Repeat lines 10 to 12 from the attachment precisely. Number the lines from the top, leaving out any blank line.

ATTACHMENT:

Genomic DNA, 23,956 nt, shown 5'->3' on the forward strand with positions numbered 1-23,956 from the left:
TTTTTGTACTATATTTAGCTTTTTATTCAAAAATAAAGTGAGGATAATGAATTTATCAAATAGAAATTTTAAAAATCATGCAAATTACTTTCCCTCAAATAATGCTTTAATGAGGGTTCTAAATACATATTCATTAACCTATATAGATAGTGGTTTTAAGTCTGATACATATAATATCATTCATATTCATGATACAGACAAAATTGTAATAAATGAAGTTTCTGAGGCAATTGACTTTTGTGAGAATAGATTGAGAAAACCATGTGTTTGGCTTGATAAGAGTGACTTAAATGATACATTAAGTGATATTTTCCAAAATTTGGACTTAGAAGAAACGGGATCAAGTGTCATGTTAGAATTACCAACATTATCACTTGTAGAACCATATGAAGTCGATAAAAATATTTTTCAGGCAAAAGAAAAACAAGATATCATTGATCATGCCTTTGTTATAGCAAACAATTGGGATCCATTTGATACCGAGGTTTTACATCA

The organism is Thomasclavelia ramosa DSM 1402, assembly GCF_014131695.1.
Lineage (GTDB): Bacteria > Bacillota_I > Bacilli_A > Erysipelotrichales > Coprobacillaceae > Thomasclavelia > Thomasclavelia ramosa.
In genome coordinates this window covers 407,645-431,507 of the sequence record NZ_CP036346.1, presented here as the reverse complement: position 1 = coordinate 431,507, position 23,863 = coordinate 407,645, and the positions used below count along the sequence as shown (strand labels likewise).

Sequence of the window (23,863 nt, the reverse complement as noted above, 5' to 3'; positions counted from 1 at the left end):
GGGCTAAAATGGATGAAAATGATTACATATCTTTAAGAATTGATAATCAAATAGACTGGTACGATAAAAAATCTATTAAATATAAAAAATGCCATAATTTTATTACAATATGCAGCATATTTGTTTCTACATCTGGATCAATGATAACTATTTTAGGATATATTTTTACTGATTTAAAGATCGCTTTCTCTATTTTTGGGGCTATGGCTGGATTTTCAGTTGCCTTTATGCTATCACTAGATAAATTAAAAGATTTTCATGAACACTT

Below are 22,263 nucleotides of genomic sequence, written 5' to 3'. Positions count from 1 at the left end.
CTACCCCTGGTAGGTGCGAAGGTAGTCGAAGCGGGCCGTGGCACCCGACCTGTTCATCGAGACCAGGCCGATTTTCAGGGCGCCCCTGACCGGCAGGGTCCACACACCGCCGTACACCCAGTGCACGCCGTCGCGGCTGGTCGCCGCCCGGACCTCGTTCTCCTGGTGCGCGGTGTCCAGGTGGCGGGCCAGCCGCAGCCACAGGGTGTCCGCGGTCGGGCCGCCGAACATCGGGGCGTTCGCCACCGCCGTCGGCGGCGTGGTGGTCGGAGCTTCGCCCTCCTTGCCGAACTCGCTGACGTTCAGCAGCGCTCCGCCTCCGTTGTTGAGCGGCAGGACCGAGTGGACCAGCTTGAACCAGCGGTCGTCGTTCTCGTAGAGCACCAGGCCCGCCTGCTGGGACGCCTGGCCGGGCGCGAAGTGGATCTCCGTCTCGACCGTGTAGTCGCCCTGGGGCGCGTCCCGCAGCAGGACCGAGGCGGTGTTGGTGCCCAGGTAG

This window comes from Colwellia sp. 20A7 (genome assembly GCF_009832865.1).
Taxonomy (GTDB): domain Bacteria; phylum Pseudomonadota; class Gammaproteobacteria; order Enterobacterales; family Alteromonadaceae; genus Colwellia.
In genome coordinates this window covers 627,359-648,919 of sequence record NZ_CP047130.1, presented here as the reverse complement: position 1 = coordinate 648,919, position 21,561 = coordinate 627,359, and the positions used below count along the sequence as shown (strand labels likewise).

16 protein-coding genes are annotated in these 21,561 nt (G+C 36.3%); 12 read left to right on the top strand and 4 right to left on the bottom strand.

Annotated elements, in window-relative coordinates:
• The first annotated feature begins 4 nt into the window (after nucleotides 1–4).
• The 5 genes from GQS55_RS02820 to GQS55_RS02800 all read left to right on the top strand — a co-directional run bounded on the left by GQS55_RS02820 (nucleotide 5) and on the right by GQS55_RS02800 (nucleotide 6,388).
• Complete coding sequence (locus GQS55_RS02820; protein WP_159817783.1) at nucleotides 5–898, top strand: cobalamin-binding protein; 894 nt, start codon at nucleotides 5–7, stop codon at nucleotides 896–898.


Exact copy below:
This window comes from Colwellia sp. 20A7 (genome assembly GCF_009832865.1).
Taxonomy (GTDB): domain Bacteria; phylum Pseudomonadota; class Gammaproteobacteria; order Enterobacterales; family Alteromonadaceae; genus Colwellia.
In genome coordinates this window covers 627,359-648,919 of sequence record NZ_CP047130.1, presented here as the reverse complement: position 1 = coordinate 648,919, position 21,561 = coordinate 627,359, and the positions used below count along the sequence as shown (strand labels likewise).